Private prisons face an uncertain future as states turn their backs on the industry

Alex Friedmann, 50, was transferred to a Tennessee public prison in 1998 after having spent the previous six years incarcerated in a private facility. Everything was different: there were more blankets, the toilet paper wasn’t as cheap, and correctional officers were everywhere.

“First thing I noticed was there’s a heck of a lot more staff or boots on the ground in the public prisons,” he told Vox. “There was not such an emphasis on cutting costs.”

After being released in 1999, Friedmann — now the associate director of the Human Rights Defense Center — began fighting for the abolishment of …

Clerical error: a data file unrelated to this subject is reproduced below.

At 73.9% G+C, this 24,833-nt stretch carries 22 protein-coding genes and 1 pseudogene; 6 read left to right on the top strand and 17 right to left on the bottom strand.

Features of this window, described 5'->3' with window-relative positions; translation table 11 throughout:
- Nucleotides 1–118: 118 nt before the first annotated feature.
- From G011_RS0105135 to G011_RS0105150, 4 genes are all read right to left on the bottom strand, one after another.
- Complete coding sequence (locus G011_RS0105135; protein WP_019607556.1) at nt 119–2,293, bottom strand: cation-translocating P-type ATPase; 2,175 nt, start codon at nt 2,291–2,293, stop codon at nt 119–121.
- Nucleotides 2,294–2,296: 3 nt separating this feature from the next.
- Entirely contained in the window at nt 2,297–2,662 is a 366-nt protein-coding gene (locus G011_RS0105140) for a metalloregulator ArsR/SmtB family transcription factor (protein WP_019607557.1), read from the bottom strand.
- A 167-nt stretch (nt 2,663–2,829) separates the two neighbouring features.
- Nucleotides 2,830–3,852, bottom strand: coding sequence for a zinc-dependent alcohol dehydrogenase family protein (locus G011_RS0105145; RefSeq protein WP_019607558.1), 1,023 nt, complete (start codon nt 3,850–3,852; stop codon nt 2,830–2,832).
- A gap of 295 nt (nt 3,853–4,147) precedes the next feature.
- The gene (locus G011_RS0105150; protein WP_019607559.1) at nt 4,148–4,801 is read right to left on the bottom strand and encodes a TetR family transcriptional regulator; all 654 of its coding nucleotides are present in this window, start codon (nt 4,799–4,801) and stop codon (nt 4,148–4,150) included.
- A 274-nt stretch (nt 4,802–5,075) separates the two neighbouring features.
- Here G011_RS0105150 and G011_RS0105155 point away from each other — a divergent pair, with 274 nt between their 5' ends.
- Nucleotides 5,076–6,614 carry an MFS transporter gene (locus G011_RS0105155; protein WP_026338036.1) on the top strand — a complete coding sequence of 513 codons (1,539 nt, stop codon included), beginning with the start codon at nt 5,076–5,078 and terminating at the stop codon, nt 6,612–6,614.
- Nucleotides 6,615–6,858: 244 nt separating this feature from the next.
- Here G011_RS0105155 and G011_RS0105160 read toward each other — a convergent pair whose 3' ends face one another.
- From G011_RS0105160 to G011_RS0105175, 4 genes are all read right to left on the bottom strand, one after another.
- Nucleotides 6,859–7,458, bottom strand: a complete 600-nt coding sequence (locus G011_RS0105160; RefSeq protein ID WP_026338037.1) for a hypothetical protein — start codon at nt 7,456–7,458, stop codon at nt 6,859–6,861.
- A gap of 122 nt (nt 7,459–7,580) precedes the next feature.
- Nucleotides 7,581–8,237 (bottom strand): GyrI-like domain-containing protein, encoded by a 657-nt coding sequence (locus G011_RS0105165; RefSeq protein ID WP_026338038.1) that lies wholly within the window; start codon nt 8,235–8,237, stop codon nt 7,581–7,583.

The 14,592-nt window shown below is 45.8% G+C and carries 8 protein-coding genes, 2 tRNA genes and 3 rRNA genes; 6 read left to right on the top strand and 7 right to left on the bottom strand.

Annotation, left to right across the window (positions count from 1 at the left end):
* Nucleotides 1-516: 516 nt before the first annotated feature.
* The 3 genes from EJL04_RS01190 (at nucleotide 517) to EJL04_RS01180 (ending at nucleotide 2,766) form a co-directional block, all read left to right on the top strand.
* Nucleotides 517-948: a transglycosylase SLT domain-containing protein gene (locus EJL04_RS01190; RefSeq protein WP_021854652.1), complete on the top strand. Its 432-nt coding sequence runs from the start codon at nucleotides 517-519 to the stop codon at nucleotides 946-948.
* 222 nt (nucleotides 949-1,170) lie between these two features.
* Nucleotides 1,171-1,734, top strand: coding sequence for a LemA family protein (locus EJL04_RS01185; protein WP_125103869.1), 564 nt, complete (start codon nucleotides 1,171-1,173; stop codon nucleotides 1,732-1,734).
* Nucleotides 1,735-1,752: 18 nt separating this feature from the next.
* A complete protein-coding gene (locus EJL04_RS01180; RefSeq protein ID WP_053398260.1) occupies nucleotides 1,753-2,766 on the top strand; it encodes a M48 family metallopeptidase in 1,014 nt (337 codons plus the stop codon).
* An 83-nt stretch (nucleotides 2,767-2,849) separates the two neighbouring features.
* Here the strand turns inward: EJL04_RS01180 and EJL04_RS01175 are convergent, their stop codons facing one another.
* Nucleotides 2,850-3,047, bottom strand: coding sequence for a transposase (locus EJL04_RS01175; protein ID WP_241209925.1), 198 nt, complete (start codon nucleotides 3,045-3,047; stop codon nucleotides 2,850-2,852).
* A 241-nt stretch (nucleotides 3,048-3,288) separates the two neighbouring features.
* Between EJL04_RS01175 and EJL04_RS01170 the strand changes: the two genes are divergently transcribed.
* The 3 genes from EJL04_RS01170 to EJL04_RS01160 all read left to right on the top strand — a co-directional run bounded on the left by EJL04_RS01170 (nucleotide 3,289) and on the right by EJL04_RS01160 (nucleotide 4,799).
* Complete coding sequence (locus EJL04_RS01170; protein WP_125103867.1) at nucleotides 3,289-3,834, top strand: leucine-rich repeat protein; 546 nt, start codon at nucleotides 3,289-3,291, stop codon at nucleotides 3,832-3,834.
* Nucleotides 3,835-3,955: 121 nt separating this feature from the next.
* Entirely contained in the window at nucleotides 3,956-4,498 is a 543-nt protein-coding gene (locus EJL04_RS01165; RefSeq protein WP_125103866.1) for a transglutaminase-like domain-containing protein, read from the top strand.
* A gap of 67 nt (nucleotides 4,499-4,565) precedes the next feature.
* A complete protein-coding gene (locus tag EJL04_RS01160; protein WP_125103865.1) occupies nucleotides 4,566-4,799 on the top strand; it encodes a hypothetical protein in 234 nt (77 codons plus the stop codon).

The faulty technology behind ankle monitors

Electronic GPS monitoring within the criminal justice system isn’t widespread. But it’s become more prevalent in recent years.

In 2005, around 53,000 people were supervised with monitors, according to the PEW Charitable Trusts. By 2015, that number had reached more than 125,000 people. That’s a 136 percent increase in just 10 years.

Some people see the rise in electronic monitors as a positive alternative to mass incarceration because it lets people pay their debt to society while still providing for their families, host Arielle Duhaime-Ross explains.

But as this episode of the Reset podcast uncovers, the technology of ankle …